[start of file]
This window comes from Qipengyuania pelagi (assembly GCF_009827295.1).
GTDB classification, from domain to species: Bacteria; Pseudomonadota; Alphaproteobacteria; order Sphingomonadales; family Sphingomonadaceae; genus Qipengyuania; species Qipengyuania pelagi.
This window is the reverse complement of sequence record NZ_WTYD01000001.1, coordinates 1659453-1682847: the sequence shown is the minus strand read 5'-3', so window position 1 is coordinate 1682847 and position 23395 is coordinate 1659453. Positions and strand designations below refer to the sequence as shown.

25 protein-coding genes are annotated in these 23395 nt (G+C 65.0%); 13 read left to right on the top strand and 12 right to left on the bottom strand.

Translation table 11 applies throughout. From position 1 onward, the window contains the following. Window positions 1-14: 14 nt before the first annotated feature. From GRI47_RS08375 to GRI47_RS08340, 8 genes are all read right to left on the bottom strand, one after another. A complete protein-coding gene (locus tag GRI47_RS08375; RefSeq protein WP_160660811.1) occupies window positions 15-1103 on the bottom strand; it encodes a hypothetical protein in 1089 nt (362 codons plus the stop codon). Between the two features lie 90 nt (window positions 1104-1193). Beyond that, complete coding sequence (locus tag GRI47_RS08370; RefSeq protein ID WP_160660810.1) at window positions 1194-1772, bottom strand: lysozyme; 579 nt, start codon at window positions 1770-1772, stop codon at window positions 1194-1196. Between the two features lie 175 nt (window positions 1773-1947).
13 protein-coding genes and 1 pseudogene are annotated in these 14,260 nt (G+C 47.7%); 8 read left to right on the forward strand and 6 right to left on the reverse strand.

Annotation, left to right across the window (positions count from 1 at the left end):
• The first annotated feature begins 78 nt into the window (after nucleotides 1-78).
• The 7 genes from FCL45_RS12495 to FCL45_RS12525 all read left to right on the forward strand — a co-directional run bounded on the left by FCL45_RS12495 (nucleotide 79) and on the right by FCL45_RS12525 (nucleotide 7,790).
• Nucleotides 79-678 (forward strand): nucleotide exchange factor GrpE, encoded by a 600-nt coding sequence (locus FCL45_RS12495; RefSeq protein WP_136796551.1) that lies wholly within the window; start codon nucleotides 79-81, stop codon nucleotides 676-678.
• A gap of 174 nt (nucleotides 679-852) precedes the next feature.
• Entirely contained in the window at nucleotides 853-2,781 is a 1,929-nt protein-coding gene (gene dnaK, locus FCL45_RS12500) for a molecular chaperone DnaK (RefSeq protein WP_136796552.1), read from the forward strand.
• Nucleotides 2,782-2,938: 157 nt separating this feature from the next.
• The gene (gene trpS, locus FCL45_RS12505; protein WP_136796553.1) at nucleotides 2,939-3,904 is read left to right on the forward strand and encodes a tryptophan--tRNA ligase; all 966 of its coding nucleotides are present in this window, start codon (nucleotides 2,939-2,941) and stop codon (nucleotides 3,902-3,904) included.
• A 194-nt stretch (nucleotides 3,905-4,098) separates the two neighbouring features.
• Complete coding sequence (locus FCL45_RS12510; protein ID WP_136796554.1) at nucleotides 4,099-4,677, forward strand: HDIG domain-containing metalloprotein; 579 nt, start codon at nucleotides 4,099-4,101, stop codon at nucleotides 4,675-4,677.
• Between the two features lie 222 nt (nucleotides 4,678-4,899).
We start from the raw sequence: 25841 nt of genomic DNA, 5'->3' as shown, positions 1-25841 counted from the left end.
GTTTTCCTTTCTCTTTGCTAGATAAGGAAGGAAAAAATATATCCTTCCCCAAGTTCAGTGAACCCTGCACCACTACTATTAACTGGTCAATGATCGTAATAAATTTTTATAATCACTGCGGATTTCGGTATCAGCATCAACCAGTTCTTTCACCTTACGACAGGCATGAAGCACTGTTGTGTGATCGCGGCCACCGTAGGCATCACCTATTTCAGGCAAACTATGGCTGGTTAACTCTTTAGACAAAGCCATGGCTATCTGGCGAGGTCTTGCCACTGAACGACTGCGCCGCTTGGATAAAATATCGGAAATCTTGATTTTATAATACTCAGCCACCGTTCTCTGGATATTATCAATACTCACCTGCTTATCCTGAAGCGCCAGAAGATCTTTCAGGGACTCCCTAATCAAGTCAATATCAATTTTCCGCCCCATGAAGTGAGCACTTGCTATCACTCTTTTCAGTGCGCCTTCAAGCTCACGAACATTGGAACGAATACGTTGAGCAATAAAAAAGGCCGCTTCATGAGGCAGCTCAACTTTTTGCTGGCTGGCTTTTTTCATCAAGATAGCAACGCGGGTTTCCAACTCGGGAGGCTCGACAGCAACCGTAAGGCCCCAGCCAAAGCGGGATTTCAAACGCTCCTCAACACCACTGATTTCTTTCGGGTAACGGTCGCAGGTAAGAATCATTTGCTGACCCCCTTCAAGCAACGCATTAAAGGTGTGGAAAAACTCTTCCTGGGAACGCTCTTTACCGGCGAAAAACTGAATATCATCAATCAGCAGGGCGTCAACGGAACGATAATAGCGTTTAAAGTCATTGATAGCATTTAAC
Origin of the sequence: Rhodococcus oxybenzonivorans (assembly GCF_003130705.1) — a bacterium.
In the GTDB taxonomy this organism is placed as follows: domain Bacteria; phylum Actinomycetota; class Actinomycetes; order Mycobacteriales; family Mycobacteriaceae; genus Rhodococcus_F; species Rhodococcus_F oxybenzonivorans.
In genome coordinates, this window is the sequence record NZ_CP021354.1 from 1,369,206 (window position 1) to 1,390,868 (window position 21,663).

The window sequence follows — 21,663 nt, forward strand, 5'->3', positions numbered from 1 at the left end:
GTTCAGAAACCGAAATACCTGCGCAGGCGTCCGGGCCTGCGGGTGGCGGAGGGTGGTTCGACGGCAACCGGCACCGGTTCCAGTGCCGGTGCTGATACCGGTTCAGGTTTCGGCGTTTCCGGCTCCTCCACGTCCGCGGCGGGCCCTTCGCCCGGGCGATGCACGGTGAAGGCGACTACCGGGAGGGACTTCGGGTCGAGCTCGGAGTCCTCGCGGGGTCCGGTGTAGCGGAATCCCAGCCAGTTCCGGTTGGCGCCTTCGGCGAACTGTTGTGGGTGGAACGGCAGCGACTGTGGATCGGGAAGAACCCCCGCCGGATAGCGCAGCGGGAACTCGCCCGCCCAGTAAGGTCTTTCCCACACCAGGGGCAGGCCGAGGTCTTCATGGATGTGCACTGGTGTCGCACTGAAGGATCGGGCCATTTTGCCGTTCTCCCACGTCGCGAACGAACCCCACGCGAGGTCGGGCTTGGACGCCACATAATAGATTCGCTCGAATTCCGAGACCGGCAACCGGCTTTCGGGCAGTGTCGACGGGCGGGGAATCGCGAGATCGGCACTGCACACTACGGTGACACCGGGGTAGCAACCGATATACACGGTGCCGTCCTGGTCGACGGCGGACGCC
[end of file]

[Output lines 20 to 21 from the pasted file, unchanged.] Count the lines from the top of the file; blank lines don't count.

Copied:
Origin of the sequence: Rhodococcus oxybenzonivorans (assembly GCF_003130705.1) — a bacterium.
In the GTDB taxonomy this organism is placed as follows: domain Bacteria; phylum Actinomycetota; class Actinomycetes; order Mycobacteriales; family Mycobacteriaceae; genus Rhodococcus_F; species Rhodococcus_F oxybenzonivorans.